Just days after the Olympic flame was extinguished in Athens, organizers started the clean-up operation. Meanwhile, the future of pricey single purpose-built stadiums and venues remains in question.
What will become of the Olympic Stadium in Athens?
The organizers of the 28th Olympic Games in Athens raced against the clock to finish the stadiums and other facilities on time. Now, just days after the Olympic torch was extinguished, the process of taking many apart has begun, while the future of larger more permanent venues remains in question. For Greek authorities who spent record amounts on the games, the latter issue must be handled delicately.
Fated to become a sport ruin?
Closing ceremonies on Aug. 29, 2004
Many Greeks fear the stadiums and arenas -- the object of much praise for their forward-thinking design -- will become a kind of sport ruin. That could well happen, given that the cost of maintaining them could be prohibitively high. According to a study by the University of Thessaloniki, maintenance costs could exceed €84 million a year.
"Even if we use these buildings regularly, we will only recoup a portion of that," Christos Chatziemmanouil, president of Hellenic Olympic Properties, a state-owned holding company established to look into ways to make the venues profitable, told Deutsche Welle.
A new lease on life
The process of finding new uses for the fifteen facilities scheduled to remain beyond the Olympics is already well under way -- with mixed results.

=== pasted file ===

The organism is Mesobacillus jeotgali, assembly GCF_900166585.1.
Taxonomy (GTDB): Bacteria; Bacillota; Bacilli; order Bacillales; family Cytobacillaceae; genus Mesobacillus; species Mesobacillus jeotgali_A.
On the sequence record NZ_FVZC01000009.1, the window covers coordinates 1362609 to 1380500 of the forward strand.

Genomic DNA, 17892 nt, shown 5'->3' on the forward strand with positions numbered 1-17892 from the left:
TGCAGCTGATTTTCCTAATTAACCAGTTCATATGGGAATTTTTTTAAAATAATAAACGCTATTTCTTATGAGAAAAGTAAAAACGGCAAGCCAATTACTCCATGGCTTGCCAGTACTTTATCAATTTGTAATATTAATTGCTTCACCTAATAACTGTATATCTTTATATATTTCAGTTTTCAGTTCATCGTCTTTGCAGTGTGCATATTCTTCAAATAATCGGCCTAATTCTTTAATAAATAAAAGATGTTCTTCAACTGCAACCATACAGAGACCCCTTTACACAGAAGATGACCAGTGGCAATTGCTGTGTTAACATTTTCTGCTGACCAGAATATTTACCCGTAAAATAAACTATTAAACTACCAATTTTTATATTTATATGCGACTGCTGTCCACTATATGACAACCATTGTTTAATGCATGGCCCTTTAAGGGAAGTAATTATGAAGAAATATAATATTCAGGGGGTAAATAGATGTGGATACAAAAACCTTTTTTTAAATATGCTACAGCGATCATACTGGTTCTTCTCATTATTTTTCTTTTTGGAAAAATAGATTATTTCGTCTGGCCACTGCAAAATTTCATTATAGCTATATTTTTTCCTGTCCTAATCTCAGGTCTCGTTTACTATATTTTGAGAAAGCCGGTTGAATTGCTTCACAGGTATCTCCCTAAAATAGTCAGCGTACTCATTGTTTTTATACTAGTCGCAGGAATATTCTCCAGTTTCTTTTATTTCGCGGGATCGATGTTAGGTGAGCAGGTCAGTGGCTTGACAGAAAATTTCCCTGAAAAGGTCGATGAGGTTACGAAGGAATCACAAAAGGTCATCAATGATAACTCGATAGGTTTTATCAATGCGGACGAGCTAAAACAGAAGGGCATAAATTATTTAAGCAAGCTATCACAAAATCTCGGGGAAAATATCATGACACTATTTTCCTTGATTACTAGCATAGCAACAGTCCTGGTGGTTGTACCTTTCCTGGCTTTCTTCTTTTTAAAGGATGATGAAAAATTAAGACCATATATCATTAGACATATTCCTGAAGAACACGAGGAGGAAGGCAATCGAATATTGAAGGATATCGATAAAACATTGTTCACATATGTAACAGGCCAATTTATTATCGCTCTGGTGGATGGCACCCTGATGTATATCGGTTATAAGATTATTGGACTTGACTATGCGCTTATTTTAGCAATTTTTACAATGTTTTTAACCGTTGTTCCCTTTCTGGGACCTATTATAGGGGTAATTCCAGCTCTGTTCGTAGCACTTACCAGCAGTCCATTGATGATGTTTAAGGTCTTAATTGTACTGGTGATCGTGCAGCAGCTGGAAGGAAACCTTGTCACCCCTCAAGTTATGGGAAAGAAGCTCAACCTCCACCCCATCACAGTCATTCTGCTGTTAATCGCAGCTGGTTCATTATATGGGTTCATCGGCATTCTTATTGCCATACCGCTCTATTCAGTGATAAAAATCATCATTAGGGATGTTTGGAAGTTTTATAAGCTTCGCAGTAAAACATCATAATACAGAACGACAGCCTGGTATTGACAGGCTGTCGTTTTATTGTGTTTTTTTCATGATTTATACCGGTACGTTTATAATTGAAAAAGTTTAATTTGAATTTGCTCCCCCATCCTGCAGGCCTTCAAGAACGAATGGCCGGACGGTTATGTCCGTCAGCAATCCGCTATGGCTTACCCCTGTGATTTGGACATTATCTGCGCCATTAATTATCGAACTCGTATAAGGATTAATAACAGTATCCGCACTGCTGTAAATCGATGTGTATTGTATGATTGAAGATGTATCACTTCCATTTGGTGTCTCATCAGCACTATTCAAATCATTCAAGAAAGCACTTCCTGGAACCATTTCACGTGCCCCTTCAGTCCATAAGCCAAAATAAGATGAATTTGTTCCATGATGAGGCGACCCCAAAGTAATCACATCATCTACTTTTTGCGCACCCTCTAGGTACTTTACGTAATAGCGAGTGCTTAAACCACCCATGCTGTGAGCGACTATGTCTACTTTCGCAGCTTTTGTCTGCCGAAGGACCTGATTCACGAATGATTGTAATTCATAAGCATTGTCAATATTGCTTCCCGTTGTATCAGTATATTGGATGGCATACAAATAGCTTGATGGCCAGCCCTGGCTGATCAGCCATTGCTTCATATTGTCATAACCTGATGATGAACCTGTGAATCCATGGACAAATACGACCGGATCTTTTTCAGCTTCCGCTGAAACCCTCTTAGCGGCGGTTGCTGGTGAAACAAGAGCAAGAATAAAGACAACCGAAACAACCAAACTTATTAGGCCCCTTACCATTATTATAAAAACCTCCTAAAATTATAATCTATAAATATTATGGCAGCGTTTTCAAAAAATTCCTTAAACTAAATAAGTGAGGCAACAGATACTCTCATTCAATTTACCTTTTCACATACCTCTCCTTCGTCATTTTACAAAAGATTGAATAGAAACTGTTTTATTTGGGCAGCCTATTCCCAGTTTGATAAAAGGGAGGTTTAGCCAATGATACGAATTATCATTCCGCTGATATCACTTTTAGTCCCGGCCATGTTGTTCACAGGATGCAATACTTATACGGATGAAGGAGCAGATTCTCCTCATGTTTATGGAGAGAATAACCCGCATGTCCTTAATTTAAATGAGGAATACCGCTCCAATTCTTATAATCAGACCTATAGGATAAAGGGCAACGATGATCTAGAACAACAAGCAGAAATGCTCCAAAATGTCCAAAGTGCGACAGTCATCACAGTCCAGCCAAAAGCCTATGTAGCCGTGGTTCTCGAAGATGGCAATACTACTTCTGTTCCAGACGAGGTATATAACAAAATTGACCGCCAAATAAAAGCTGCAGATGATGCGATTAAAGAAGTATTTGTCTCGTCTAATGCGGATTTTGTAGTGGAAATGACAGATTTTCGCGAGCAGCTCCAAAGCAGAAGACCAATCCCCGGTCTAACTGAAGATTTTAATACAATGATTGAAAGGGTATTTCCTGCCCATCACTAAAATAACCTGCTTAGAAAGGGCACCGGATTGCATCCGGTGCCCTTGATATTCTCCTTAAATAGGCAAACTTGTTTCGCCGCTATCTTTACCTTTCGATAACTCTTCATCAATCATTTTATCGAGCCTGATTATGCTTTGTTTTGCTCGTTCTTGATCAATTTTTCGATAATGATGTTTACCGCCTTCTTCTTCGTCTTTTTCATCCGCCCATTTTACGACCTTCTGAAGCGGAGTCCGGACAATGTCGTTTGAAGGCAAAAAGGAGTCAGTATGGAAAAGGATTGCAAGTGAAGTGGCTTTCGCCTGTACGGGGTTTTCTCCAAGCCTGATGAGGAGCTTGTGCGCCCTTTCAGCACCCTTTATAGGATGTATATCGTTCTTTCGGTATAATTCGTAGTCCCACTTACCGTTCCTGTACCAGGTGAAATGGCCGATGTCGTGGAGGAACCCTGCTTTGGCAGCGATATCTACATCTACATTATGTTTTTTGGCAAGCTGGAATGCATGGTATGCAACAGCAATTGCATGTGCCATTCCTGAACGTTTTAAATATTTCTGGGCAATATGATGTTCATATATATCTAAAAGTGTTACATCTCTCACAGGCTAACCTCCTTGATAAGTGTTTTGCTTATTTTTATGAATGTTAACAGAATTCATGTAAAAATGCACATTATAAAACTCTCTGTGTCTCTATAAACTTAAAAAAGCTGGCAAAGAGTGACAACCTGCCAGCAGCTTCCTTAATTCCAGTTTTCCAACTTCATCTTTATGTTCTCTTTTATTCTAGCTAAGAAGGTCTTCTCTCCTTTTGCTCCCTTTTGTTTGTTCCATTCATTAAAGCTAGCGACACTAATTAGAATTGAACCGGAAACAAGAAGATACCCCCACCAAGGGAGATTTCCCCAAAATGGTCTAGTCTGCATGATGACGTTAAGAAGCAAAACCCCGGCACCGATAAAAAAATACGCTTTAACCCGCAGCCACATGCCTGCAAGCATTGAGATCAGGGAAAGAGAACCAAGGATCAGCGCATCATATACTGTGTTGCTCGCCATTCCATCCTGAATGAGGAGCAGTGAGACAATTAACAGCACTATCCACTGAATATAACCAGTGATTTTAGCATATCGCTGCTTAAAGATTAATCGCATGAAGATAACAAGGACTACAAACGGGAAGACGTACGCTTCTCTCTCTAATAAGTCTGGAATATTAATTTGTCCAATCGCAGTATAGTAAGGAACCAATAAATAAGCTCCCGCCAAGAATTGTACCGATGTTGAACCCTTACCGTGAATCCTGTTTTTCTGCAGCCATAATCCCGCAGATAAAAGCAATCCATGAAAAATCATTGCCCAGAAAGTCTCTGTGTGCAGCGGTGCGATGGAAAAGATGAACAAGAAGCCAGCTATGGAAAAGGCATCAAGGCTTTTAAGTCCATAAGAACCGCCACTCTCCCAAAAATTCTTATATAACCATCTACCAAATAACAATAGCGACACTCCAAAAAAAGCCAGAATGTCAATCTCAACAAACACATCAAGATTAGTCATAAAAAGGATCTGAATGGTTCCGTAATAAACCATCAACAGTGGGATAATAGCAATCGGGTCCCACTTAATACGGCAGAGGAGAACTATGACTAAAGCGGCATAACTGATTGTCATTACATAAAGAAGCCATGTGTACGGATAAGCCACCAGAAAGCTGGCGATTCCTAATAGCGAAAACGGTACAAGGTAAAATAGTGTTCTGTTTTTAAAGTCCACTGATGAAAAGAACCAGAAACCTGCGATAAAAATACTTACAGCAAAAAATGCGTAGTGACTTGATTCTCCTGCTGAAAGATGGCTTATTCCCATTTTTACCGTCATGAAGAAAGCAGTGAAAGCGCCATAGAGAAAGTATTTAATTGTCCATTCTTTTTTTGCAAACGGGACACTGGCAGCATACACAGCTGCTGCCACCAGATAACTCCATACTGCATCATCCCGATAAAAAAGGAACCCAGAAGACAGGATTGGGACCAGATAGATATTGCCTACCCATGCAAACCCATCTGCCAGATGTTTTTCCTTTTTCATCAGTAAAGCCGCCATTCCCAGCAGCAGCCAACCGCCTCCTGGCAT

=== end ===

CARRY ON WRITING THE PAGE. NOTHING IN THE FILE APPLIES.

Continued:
The Olympic Village in Athens housed some 16,000 athletes in 2,292 apartments. It was the most expensive building project.
Athen's UEFA-league soccer team, the AEK, has expressed interest in the main Olympic Stadium. But there's a catch: with 74,000 seats, the venue may be just a bit too large. Meanwhile, the Olympic Village used to house the athletes will be turned into affordable housing for low-income families, and two Greek broadcasters are vying for the studio used by international broadcasters during the games.
The Olympic Baseball Center offers seats for 12,000 viewers.
The case of the stadiums in Patras, Volos and Heraklion is a bit less rosy. Neither Patras nor Volos has a first league soccer team, while Heraklion's team already has a stadium. And while the buildings near the airport used for the baseball, softball, field hockey and fencing events are supposed to be converted into Europe's largest amusement park, the plans are still on the drawing board.
Costs exceed expectations
Originally, the cost of the Athens Games were estimated at €4.6 billion, but those figures soon spiraled to more than double that (possibly as much as €10 to €12 billion), according to early estimates. Much of the additional cost has been attributed to the extra security measures necessary in the wake of Sept. 11th. For that alone, Greek Olympic authorities spent €1 billion, more than the total cost of the 1972 Olympic Games in Munich.
With the cost of the games comprising around 5.7 percent of Greece's gross national product, it is no wonder Greeks are eager to see a return on their investment -- and unhappy to see the buildings go to waste.
In some areas, at least, the benefit of hosting the games has made itself noticed: Greece's growth rate, at around four percent, will be among the highest in Europe this year.